Sandra Bullock, Julian McMahon, Nia Long, Kate Nelligan

As her husband's casket is unloaded from a hearse, Linda Hanson (Bullock) demands to see the corpse. She doesn't believe that her spouse (McMahon) is really dead. She has good reason to doubt. One day she's being told that he was killed in a car crash, but the next morning he's in bed beside her, still very much alive. Repeat sequence. Kind of makes it hard to figure out how many places to set at breakfast.

Premonition is a trick movie—like 2000's Memento, only not nearly as good. It messes with time and its heroine's mind, jumping to and fro across a week to keep both her and viewers guessing what the heck is going on. Not for nothing do Linda's two little daughters keep attempting to fit together the pieces of a jigsaw puzzle. Half the fun of this kind of movie is trying to get a step ahead and figure out the big picture. But Premonition doles out only a single piece of the puzzle at a time, controlling all the info. Halfway through, when it's clear there's less going on than the film thinks there is—and what is going on is relentlessly sappy—you'll stop even trying to solve the puzzle. That said, Bullock gets her character's jumpy anxiety just right. (PG-13)


Chris Rock, Kerry Washington, Gina Torres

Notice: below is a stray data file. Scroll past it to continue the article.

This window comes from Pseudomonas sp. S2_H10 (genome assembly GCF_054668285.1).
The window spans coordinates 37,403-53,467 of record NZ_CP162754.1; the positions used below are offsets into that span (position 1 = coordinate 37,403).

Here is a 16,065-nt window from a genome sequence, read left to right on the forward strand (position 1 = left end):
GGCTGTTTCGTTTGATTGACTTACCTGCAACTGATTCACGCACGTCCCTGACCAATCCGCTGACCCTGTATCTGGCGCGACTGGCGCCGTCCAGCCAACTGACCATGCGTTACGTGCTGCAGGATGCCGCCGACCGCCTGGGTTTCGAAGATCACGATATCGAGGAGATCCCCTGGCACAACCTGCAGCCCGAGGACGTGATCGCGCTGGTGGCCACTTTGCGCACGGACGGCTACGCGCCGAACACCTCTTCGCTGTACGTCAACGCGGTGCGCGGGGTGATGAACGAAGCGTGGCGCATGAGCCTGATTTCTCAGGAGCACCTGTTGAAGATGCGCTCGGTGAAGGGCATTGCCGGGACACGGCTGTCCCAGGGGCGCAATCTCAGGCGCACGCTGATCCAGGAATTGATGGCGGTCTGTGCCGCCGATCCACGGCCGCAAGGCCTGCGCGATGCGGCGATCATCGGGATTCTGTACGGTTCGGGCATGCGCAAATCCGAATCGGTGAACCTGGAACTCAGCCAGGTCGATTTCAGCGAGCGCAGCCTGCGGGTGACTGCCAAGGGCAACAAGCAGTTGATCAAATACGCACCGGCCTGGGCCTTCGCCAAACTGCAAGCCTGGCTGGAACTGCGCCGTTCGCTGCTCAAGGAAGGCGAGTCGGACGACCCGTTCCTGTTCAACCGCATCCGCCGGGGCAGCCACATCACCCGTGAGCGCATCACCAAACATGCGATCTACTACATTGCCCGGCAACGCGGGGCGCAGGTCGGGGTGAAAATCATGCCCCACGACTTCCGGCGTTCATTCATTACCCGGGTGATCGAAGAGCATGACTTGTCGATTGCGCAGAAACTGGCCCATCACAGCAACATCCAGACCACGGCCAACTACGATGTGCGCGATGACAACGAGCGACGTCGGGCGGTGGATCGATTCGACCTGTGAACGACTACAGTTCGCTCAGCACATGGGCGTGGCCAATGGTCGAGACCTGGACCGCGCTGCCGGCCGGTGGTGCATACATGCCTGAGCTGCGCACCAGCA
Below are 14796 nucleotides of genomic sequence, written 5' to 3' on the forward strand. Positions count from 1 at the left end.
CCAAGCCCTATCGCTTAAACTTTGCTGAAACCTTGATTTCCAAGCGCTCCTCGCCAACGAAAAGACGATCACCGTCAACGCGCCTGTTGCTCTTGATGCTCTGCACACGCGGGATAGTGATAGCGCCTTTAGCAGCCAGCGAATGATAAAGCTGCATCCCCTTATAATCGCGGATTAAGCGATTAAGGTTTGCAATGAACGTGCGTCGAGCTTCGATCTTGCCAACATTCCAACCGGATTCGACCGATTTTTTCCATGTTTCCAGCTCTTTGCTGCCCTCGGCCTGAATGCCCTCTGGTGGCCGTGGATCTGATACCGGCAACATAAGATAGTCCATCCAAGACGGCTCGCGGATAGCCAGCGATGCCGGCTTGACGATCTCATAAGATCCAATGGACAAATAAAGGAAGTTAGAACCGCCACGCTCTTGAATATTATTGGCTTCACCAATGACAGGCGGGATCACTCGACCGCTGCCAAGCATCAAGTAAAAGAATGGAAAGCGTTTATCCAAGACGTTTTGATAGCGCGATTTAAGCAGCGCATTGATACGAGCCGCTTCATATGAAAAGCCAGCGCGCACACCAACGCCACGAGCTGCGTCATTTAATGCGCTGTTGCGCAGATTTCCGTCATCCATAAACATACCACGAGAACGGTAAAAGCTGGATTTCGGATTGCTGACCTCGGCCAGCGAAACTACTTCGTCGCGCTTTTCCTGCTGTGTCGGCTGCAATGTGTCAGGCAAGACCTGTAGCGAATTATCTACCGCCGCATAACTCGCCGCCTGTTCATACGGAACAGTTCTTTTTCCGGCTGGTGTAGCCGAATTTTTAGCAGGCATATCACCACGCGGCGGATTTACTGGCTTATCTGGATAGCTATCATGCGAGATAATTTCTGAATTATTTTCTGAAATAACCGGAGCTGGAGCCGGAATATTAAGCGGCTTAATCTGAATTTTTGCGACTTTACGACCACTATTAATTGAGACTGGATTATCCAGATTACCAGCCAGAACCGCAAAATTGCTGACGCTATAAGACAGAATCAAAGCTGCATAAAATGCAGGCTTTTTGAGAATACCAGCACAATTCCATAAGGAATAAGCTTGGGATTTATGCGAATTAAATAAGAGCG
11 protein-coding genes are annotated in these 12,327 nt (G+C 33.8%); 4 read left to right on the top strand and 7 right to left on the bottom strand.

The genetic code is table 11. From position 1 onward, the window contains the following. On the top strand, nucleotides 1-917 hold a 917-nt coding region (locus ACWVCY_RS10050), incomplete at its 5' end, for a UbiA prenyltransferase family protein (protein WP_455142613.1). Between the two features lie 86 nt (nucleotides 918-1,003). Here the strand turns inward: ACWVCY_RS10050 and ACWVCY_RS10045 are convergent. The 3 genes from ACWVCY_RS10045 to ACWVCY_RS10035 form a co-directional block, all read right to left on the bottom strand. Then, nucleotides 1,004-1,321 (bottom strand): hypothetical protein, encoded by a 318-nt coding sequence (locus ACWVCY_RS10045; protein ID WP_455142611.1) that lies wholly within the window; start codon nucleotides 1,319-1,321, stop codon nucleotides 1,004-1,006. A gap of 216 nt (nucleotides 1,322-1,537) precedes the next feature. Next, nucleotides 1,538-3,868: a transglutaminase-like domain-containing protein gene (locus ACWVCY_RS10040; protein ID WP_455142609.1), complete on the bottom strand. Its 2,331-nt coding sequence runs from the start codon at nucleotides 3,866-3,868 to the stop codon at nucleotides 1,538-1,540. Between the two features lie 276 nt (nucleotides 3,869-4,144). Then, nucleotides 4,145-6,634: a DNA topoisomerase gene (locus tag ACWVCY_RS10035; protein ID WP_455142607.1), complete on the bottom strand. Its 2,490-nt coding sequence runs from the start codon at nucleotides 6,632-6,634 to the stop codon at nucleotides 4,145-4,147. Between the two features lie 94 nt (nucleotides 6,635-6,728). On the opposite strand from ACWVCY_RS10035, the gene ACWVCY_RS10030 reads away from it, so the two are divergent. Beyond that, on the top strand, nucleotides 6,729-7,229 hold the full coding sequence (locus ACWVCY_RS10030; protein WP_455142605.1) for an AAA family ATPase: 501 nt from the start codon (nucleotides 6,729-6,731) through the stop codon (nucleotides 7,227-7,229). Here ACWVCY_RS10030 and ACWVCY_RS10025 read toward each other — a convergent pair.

Chris Rock deserves a tip of the beret for I Think I Love My Wife, his often amusing, occasionally touching Americanized version of French director Eric Rohmer's classic 1972 bonbon, Chloe in the Afternoon. But Rock, who wrote, directed and stars in this comedy about a husband harboring lust in his heart for another woman, also earns himself a solid smack with a stale baguette. Why? For the times when, in pursuit of a cheap laugh, he stoops to easy, vulgar jokes such as an extended bit about Viagra-induced priapism.

Wife is wildly uneven, though easy to root for. Still more of a likable wiseguy than an accomplished actor, Rock plays Richard Cooper, an investment banker who commutes daily to Manhattan from the suburbs, where he lives with Brenda (Torres), his schoolteacher wife of nearly seven years, and their two small children. The marriage has grown tired. "What I can't understand," Richard muses, "is how my wife can not have sex with me and yet still send me out into the world where there are so many beautiful women." His appreciative gazing at passing lovelies turns into true temptation when sexpot Nikki Tru (Washington) shows up at Richard's office.

What Wife gets right is the push-pull of marriage, the way the comfort of the familiar can butt up against the siren call of the new. One senses that with this film, Rock is tentatively finding his way to a more grown-up approach to comedy. (R)

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Cillian Murphy, Pádraic Delaney

The Irish troubles seem to be ever with us, but rarely examined in such careful detail or savage beauty as in The Wind That Shakes the Barley. The winner of the top prize at last year's Cannes Film Festival, this drama, by English director Ken Loach (Sweet Sixteen), tells the fictional story of two Irish brothers fighting to free their homeland from brutal English rule in 1920. Damien (Murphy) gives up his fledgling career as a doctor to join brother Teddy (Delaney) in the guerrilla war, but political differences eventually drive the brothers apart.